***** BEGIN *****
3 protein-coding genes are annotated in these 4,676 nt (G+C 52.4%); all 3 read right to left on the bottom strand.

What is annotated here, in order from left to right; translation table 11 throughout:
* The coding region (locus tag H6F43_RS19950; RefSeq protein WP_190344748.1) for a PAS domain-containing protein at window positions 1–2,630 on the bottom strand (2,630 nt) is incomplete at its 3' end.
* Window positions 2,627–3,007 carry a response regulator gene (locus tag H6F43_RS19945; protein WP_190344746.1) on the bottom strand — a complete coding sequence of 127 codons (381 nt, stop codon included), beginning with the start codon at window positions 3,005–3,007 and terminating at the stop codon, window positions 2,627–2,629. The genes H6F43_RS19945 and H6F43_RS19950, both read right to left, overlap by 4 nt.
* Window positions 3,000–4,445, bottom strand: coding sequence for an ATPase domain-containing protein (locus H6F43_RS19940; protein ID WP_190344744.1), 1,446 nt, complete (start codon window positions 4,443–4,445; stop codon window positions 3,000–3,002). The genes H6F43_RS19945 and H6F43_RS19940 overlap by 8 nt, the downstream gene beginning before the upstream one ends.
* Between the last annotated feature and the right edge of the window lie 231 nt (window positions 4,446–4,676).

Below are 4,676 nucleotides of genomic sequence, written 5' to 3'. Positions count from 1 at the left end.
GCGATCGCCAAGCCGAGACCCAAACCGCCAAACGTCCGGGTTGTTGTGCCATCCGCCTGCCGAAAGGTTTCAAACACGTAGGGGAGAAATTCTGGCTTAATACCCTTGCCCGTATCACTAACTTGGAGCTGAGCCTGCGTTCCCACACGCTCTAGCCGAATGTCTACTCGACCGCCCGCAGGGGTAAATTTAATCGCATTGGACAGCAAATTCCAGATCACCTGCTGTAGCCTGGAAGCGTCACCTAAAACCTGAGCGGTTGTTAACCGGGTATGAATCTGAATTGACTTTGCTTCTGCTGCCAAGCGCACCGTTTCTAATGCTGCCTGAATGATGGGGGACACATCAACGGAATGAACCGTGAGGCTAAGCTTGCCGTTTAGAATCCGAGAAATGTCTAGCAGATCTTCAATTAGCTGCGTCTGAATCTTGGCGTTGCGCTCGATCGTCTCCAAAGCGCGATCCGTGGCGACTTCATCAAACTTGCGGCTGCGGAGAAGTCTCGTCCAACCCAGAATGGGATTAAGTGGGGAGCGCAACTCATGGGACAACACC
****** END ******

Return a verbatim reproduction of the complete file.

3 protein-coding genes are annotated in these 4,676 nt (G+C 52.4%); all 3 read right to left on the bottom strand.

What is annotated here, in order from left to right; translation table 11 throughout:
* The coding region (locus tag H6F43_RS19950; RefSeq protein WP_190344748.1) for a PAS domain-containing protein at window positions 1–2,630 on the bottom strand (2,630 nt) is incomplete at its 3' end.
* Window positions 2,627–3,007 carry a response regulator gene (locus tag H6F43_RS19945; protein WP_190344746.1) on the bottom strand — a complete coding sequence of 127 codons (381 nt, stop codon included), beginning with the start codon at window positions 3,005–3,007 and terminating at the stop codon, window positions 2,627–2,629. The genes H6F43_RS19945 and H6F43_RS19950, both read right to left, overlap by 4 nt.
* Window positions 3,000–4,445, bottom strand: coding sequence for an ATPase domain-containing protein (locus H6F43_RS19940; protein ID WP_190344744.1), 1,446 nt, complete (start codon window positions 4,443–4,445; stop codon window positions 3,000–3,002). The genes H6F43_RS19945 and H6F43_RS19940 overlap by 8 nt, the downstream gene beginning before the upstream one ends.
* Between the last annotated feature and the right edge of the window lie 231 nt (window positions 4,446–4,676).

Below are 4,676 nucleotides of genomic sequence, written 5' to 3'. Positions count from 1 at the left end.
GCGATCGCCAAGCCGAGACCCAAACCGCCAAACGTCCGGGTTGTTGTGCCATCCGCCTGCCGAAAGGTTTCAAACACGTAGGGGAGAAATTCTGGCTTAATACCCTTGCCCGTATCACTAACTTGGAGCTGAGCCTGCGTTCCCACACGCTCTAGCCGAATGTCTACTCGACCGCCCGCAGGGGTAAATTTAATCGCATTGGACAGCAAATTCCAGATCACCTGCTGTAGCCTGGAAGCGTCACCTAAAACCTGAGCGGTTGTTAACCGGGTATGAATCTGAATTGACTTTGCTTCTGCTGCCAAGCGCACCGTTTCTAATGCTGCCTGAATGATGGGGGACACATCAACGGAATGAACCGTGAGGCTAAGCTTGCCGTTTAGAATCCGAGAAATGTCTAGCAGATCTTCAATTAGCTGCGTCTGAATCTTGGCGTTGCGCTCGATCGTCTCCAAAGCGCGATCCGTGGCGACTTCATCAAACTTGCGGCTGCGGAGAAGTCTCGTCCAACCCAGAATGGGATTAAGTGGGGAGCGCAACTCATGGGACAACACC